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Iran's Destabilizing Activity Shows Need for Return to Nuclear Deal


View of a damaged building in the aftermath of missile attacks in Erbil, Iraq March 13, 2022.

The United States condemned “in the strongest terms” Iran’s recent attack on the Kurdistan Region of Iraq.

Iran's Destabilizing Activity Shows Need for Return to Nuclear Deal
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The United States condemned “in the strongest terms” Iran’s recent attack on the Kurdistan Region of Iraq. Iran’s Islamic Revolutionary Guard Corps openly acknowledged responsibility for the attack, claiming its targets were Israeli “strategic centers.”

U.S. National Security Advisor Jake Sullivan said in a statement that the attack occurred “without any justification. The United States,” he wrote, “stands with Prime Minister Kadhimi and the leaders of the Kurdistan Region, President Nechirvan Barzani and Prime Minister Masrour Barzani, in condemning this assault on the sovereignty of Iraq and its Kurdistan region. We will support the Government of Iraq in holding Iran accountable.”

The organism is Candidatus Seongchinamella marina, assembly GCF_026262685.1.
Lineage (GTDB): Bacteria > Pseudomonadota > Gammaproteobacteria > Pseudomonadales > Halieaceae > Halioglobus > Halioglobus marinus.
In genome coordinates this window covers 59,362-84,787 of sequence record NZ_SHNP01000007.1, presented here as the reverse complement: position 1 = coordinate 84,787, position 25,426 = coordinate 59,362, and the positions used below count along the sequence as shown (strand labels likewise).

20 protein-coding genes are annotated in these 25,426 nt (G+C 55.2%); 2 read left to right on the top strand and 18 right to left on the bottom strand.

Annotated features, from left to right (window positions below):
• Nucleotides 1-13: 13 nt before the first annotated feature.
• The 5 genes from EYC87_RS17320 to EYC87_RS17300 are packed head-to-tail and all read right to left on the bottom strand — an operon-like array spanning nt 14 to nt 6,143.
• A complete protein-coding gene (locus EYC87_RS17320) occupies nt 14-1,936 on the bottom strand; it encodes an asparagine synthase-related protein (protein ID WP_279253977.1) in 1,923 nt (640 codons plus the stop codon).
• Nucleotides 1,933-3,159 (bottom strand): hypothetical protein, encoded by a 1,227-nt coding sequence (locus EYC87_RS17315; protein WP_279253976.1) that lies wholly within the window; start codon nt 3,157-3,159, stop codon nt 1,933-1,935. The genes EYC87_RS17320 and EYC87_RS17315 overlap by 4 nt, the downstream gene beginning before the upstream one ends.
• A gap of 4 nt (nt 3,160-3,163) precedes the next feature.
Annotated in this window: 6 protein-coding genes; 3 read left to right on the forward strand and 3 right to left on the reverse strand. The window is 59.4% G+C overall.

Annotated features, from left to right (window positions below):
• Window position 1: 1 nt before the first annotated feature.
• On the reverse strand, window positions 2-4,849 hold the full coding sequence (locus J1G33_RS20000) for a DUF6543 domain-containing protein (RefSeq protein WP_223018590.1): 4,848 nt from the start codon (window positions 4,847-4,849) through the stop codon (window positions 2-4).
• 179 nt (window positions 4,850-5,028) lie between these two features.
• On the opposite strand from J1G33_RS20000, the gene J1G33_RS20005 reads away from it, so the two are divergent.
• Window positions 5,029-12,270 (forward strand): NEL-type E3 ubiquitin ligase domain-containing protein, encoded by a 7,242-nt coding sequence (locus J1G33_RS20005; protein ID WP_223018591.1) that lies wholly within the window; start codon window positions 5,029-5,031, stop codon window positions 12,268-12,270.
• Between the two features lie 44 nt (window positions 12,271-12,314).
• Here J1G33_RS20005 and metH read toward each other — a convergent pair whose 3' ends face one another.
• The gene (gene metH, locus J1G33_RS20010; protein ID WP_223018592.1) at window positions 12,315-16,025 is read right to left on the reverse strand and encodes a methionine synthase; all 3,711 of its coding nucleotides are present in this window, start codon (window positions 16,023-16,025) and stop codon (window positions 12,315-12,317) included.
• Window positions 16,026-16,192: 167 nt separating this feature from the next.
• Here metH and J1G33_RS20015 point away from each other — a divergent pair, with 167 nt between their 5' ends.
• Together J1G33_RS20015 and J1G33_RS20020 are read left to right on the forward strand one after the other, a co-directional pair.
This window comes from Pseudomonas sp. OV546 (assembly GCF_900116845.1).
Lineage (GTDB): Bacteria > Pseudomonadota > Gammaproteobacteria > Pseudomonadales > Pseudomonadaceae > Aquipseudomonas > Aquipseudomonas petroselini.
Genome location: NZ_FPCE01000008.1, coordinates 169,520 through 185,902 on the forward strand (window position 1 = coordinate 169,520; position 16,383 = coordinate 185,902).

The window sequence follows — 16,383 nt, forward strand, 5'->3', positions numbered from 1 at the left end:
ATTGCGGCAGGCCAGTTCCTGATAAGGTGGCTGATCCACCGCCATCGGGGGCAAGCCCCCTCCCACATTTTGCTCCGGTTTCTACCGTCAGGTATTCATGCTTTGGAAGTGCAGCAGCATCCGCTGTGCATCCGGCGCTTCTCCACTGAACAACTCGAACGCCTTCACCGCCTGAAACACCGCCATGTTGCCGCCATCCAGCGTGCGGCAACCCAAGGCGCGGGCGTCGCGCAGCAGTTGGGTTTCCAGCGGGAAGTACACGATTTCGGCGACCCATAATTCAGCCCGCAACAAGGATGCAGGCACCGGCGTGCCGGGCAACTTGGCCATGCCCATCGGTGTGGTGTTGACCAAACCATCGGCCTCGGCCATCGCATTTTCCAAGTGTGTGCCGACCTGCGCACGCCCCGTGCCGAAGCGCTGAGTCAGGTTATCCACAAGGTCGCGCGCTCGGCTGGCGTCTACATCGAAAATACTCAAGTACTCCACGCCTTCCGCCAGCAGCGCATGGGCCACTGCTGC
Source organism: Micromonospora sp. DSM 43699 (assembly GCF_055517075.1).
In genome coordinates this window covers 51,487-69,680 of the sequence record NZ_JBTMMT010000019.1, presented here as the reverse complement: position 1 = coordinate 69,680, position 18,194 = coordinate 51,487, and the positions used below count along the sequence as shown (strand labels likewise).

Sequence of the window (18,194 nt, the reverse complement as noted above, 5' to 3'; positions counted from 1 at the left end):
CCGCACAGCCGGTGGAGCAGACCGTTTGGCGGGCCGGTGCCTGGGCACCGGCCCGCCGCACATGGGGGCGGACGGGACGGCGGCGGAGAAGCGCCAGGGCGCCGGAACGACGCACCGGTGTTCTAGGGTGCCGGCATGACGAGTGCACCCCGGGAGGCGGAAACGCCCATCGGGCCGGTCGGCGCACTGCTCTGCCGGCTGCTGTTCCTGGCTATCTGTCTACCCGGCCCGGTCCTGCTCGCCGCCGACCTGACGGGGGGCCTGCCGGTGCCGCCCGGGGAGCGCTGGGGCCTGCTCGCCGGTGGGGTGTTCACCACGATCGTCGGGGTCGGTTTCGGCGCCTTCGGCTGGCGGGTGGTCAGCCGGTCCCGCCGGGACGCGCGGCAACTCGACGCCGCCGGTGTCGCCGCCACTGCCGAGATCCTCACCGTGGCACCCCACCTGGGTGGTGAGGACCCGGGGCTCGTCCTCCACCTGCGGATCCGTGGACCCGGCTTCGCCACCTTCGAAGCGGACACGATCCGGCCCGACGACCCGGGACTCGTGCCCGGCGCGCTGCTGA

In recent testimony before the U.S. Senate, General Kenneth McKenzie, Commander of the United States Central Command, said, “Iran continues to pose the greatest threat to U.S. interests and the security of the [Middle East] region as a whole.” He noted that through its proxies and clients, Iran is fomenting conflict from Yemen through the Arabian Peninsula across Iraq and Syria into Lebanon. General McKenzie also voiced concern “about the remarkable growth in number and efficiency of [Iran’s] ballistic missile force, their UAV program, their long-range drones, and their land attack cruise missile program.”

State Department Spokesperson Ned Price said Iran’s destabilizing activities across a range of realms, including the recent missile attack on Iraq, show clearly why a mutual return by Iran and the United States to the Iran nuclear deal, the Joint Comprehensive Plan of Action, is both desirable and urgent. “Every challenge that we face and would face from Iran – whether that is its support for proxies, its support for terrorist groups, its ballistic missile program,” he said, “would be all the more difficult to confront if Iran were in the possession of a nuclear weapon.”

The United States believes, said Spokesperson Price, that “through a mutual return to compliance with the JCPOA, we can reimpose the permanent, verifiable limits on Iran’s nuclear program to see to it that Iran is never able to acquire a nuclear weapon.”

“The first thing we want to do is put Iran’s nuclear program back in a box, to take that challenge off the table,” he declared, “so that, working with allies and partners we can...take on the challenge that Iran poses in these other realms more effectively.”

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